On Progress and Process
One of the greatest joys in life — in my experience and opinion — is the feeling of making progress, of getting better at something. Of being able to do something you, only a short while before, could not do (or could not do as well).
Examples are endless. A few that come to mind:
- Practicing a musical instrument. Sometimes you can have the experience of being able to play something you previously could not (or play it significantly better) after only a single session of sitting down with your instrument. Certainly, regular practice only makes the experience of progress quicker and more frequent.
- Building physical endurance or strength. Running, or weight lifting, for example. You gradually/systematically push your body slightly beyond what it has previously done. Then, after internalizing the gain through rest and recovery, you’re able to do even more the next time.
- Overcoming a fear. Through repeated exposure, you lessen your anxiety about doing something you want to do (say, public speaking, or giving blood), and then feel good about yourself afterwards for having done it.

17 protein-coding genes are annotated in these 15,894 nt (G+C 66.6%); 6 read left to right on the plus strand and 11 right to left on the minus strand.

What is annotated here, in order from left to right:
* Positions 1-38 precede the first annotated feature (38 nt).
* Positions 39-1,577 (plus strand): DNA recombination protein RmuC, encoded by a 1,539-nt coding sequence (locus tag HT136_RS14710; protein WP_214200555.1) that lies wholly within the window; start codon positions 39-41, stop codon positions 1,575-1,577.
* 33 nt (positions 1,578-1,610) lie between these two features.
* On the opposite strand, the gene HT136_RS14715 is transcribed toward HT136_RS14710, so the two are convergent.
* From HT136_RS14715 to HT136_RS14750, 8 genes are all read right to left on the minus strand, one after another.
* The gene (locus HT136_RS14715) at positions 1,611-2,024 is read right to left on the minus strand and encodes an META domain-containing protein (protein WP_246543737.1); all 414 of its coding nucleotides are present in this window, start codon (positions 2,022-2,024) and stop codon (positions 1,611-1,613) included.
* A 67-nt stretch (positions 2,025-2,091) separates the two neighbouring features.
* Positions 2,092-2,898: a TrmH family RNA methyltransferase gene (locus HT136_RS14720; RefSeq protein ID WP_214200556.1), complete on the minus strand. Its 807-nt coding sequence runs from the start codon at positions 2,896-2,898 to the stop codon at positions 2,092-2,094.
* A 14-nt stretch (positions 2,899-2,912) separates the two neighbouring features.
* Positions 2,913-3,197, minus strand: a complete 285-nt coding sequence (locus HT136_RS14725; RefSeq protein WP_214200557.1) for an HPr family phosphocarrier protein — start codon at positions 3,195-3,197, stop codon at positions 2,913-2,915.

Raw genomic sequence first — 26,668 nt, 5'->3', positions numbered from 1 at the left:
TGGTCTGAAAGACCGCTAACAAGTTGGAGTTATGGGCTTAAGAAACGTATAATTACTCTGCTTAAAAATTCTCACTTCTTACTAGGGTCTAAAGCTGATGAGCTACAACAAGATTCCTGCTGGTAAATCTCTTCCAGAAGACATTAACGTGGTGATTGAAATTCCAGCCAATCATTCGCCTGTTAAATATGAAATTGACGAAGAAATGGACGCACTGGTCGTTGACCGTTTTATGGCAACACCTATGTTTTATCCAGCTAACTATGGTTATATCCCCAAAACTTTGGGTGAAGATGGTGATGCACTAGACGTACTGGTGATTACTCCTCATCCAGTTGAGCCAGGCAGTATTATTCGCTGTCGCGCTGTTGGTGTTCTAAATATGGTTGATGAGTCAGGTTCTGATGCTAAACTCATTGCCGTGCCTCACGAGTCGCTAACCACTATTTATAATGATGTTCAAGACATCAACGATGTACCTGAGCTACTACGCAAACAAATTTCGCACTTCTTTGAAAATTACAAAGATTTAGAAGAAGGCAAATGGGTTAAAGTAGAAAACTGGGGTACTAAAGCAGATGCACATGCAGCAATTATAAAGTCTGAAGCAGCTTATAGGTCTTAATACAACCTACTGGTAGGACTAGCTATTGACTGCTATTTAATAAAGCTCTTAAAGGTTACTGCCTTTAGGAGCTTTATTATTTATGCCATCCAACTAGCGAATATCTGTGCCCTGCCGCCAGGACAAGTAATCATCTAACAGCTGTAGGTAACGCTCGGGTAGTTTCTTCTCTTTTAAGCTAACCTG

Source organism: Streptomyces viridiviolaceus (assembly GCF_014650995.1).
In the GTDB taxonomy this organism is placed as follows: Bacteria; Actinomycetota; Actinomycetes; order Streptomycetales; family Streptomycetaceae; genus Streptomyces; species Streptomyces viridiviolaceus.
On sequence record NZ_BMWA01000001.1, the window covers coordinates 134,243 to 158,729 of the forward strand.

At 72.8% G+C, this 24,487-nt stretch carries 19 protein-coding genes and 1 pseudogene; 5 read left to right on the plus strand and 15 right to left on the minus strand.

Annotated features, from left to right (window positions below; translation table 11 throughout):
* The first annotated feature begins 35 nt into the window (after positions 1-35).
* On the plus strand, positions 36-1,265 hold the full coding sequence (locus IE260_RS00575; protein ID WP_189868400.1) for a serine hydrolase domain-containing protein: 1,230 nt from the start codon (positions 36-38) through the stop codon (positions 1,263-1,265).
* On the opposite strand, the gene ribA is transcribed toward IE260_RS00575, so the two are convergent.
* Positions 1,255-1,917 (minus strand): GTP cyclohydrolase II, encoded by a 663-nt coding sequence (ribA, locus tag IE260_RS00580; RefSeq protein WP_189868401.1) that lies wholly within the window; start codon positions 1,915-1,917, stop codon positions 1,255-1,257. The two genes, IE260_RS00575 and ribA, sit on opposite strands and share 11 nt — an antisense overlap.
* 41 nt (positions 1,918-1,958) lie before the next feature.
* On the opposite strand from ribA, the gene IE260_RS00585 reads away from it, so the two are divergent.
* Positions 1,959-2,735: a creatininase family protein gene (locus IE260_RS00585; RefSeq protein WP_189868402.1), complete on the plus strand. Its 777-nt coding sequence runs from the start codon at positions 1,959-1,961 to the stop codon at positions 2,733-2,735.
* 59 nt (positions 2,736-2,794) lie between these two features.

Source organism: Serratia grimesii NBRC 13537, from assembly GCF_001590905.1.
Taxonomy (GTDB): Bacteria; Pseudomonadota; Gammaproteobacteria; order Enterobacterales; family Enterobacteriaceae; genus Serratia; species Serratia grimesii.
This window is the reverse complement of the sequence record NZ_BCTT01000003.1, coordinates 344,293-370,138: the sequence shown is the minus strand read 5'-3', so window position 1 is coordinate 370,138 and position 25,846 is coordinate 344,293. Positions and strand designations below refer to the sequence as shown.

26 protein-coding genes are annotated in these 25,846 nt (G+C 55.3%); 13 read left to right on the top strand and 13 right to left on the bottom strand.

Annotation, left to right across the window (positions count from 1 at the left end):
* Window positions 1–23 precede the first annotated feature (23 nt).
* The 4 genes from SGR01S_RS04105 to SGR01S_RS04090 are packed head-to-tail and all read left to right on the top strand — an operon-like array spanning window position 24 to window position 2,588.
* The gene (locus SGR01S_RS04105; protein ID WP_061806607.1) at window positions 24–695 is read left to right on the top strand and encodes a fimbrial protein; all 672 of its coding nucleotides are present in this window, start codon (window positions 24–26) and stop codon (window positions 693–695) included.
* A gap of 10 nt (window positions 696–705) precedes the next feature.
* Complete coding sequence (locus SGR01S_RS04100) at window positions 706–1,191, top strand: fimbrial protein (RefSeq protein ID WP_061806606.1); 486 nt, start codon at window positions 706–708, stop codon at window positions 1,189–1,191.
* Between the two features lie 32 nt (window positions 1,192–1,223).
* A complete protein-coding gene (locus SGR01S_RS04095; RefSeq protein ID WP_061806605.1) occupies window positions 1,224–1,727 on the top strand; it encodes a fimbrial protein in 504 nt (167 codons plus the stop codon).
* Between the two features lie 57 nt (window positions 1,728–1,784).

These are positively reinforcing experiences. They make you want to keep going. To continue making even more progress!
Now, of course, progress isn’t always linear. You are likely to have “good days” and “bad days”. You don’t always improve each time you do an activity. Sometimes, you even have the experience of feeling as if you’re backsliding. That’s normal. That is part of the process.
Progress and process are intertwined. In order to make progress at something, you have to surrender to the process. If you can learn to enjoy the process (and not just the tangible, verifiable progress you’ve made), you’ve won. The irony is that once you let go of your attachment to progress at something, you are actually increasing the likelihood of achieving it.
Whenever possible, and whatever the activity, my “goal” is to get better at enjoying the process, and not just my progress. After all, most (if not all) of life is process. Therefore, the best progress I can make at living is to increasingly enjoy — or at the very least, make friends with — the process of it.
Or, as Harry Chapin once put it in song: “It’s gotta be the going, not the getting there, that’s good.”
Originally published at http://inspiredlivingblog.wordpress.com on May 13, 2015.